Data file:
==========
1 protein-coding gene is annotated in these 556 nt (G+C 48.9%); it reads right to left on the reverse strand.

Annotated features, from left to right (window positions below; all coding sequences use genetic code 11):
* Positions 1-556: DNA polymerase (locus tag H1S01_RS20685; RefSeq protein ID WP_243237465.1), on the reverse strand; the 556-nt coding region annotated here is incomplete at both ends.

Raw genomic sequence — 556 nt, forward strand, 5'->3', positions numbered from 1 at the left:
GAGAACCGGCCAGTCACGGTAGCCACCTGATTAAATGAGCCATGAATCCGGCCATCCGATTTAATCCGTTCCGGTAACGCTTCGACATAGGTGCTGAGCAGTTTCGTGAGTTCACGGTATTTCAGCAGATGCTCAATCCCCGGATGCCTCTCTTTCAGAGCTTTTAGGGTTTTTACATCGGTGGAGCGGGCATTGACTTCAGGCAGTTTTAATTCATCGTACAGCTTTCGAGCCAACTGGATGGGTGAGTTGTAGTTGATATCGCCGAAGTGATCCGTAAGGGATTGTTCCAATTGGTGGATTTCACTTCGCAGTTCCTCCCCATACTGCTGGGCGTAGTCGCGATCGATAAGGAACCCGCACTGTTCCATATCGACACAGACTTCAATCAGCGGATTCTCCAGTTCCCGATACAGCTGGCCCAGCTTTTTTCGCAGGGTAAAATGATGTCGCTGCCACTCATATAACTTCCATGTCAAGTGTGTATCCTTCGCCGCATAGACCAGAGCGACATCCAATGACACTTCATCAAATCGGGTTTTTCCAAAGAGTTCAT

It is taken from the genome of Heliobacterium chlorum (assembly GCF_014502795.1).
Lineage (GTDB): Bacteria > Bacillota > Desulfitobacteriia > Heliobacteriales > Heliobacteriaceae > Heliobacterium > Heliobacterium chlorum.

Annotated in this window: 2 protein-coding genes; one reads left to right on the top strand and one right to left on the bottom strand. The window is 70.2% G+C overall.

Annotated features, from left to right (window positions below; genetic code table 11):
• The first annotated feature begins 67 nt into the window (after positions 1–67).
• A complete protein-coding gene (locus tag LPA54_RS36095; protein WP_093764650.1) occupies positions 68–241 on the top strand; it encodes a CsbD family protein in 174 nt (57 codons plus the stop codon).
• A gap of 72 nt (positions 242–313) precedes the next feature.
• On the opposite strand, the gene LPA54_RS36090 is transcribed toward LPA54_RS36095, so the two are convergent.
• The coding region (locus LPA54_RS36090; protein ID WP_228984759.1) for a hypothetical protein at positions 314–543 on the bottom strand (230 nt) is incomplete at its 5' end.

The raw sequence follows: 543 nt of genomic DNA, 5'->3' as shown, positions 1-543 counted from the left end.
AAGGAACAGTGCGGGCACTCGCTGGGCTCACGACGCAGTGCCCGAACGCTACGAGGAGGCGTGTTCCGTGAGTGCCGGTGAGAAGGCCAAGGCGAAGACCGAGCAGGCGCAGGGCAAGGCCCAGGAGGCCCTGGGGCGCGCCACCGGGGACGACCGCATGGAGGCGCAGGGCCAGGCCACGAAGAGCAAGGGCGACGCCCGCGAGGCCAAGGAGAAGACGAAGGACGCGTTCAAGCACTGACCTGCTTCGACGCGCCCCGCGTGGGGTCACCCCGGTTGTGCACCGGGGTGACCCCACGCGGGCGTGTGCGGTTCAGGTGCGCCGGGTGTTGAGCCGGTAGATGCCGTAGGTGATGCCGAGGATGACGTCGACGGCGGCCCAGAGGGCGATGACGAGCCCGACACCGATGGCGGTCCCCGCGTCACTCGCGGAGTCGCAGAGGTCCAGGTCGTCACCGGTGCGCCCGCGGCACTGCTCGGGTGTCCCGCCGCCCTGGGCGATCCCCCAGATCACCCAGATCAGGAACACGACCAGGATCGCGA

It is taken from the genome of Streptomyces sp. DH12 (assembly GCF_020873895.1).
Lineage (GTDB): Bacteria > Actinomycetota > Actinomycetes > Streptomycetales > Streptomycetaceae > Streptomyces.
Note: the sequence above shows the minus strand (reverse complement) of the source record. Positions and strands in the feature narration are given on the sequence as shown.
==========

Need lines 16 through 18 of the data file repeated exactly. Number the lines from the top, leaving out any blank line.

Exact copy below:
AAGGAACAGTGCGGGCACTCGCTGGGCTCACGACGCAGTGCCCGAACGCTACGAGGAGGCGTGTTCCGTGAGTGCCGGTGAGAAGGCCAAGGCGAAGACCGAGCAGGCGCAGGGCAAGGCCCAGGAGGCCCTGGGGCGCGCCACCGGGGACGACCGCATGGAGGCGCAGGGCCAGGCCACGAAGAGCAAGGGCGACGCCCGCGAGGCCAAGGAGAAGACGAAGGACGCGTTCAAGCACTGACCTGCTTCGACGCGCCCCGCGTGGGGTCACCCCGGTTGTGCACCGGGGTGACCCCACGCGGGCGTGTGCGGTTCAGGTGCGCCGGGTGTTGAGCCGGTAGATGCCGTAGGTGATGCCGAGGATGACGTCGACGGCGGCCCAGAGGGCGATGACGAGCCCGACACCGATGGCGGTCCCCGCGTCACTCGCGGAGTCGCAGAGGTCCAGGTCGTCACCGGTGCGCCCGCGGCACTGCTCGGGTGTCCCGCCGCCCTGGGCGATCCCCCAGATCACCCAGATCAGGAACACGACCAGGATCGCGA

It is taken from the genome of Streptomyces sp. DH12 (assembly GCF_020873895.1).
Lineage (GTDB): Bacteria > Actinomycetota > Actinomycetes > Streptomycetales > Streptomycetaceae > Streptomyces.